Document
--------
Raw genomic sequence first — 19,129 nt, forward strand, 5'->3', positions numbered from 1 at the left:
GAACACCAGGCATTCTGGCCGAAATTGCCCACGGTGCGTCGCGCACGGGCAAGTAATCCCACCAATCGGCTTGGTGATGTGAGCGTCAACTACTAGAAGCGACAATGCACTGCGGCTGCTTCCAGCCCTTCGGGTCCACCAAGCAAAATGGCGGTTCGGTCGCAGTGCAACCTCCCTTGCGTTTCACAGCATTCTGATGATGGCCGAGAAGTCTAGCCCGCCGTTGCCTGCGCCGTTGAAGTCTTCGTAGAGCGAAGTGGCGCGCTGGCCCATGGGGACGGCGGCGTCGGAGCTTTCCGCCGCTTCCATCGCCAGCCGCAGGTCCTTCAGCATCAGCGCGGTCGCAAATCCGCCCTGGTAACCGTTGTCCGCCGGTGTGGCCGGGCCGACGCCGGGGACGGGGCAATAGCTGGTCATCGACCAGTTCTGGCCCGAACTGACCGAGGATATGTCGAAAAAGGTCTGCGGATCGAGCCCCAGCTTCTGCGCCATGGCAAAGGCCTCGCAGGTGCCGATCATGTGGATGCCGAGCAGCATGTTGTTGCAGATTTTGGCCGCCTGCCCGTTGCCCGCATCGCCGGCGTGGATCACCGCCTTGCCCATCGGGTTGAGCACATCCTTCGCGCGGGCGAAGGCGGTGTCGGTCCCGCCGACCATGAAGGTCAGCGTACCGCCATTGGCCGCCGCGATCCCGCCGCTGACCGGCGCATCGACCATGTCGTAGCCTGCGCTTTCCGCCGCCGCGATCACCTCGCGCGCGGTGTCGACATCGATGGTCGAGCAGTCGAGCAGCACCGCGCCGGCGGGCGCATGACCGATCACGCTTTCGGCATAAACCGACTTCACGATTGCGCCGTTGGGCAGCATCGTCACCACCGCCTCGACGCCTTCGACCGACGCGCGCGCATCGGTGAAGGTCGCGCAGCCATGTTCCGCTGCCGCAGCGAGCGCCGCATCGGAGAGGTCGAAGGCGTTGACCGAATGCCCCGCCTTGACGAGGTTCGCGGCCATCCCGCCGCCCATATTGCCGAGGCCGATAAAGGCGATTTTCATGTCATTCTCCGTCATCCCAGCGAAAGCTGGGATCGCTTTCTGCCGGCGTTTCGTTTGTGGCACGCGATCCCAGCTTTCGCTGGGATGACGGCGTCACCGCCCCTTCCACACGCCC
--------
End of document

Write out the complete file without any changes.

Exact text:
Raw genomic sequence first — 19,129 nt, forward strand, 5'->3', positions numbered from 1 at the left:
GAACACCAGGCATTCTGGCCGAAATTGCCCACGGTGCGTCGCGCACGGGCAAGTAATCCCACCAATCGGCTTGGTGATGTGAGCGTCAACTACTAGAAGCGACAATGCACTGCGGCTGCTTCCAGCCCTTCGGGTCCACCAAGCAAAATGGCGGTTCGGTCGCAGTGCAACCTCCCTTGCGTTTCACAGCATTCTGATGATGGCCGAGAAGTCTAGCCCGCCGTTGCCTGCGCCGTTGAAGTCTTCGTAGAGCGAAGTGGCGCGCTGGCCCATGGGGACGGCGGCGTCGGAGCTTTCCGCCGCTTCCATCGCCAGCCGCAGGTCCTTCAGCATCAGCGCGGTCGCAAATCCGCCCTGGTAACCGTTGTCCGCCGGTGTGGCCGGGCCGACGCCGGGGACGGGGCAATAGCTGGTCATCGACCAGTTCTGGCCCGAACTGACCGAGGATATGTCGAAAAAGGTCTGCGGATCGAGCCCCAGCTTCTGCGCCATGGCAAAGGCCTCGCAGGTGCCGATCATGTGGATGCCGAGCAGCATGTTGTTGCAGATTTTGGCCGCCTGCCCGTTGCCCGCATCGCCGGCGTGGATCACCGCCTTGCCCATCGGGTTGAGCACATCCTTCGCGCGGGCGAAGGCGGTGTCGGTCCCGCCGACCATGAAGGTCAGCGTACCGCCATTGGCCGCCGCGATCCCGCCGCTGACCGGCGCATCGACCATGTCGTAGCCTGCGCTTTCCGCCGCCGCGATCACCTCGCGCGCGGTGTCGACATCGATGGTCGAGCAGTCGAGCAGCACCGCGCCGGCGGGCGCATGACCGATCACGCTTTCGGCATAAACCGACTTCACGATTGCGCCGTTGGGCAGCATCGTCACCACCGCCTCGACGCCTTCGACCGACGCGCGCGCATCGGTGAAGGTCGCGCAGCCATGTTCCGCTGCCGCAGCGAGCGCCGCATCGGAGAGGTCGAAGGCGTTGACCGAATGCCCCGCCTTGACGAGGTTCGCGGCCATCCCGCCGCCCATATTGCCGAGGCCGATAAAGGCGATTTTCATGTCATTCTCCGTCATCCCAGCGAAAGCTGGGATCGCTTTCTGCCGGCGTTTCGTTTGTGGCACGCGATCCCAGCTTTCGCTGGGATGACGGCGTCACCGCCCCTTCCACACGCCC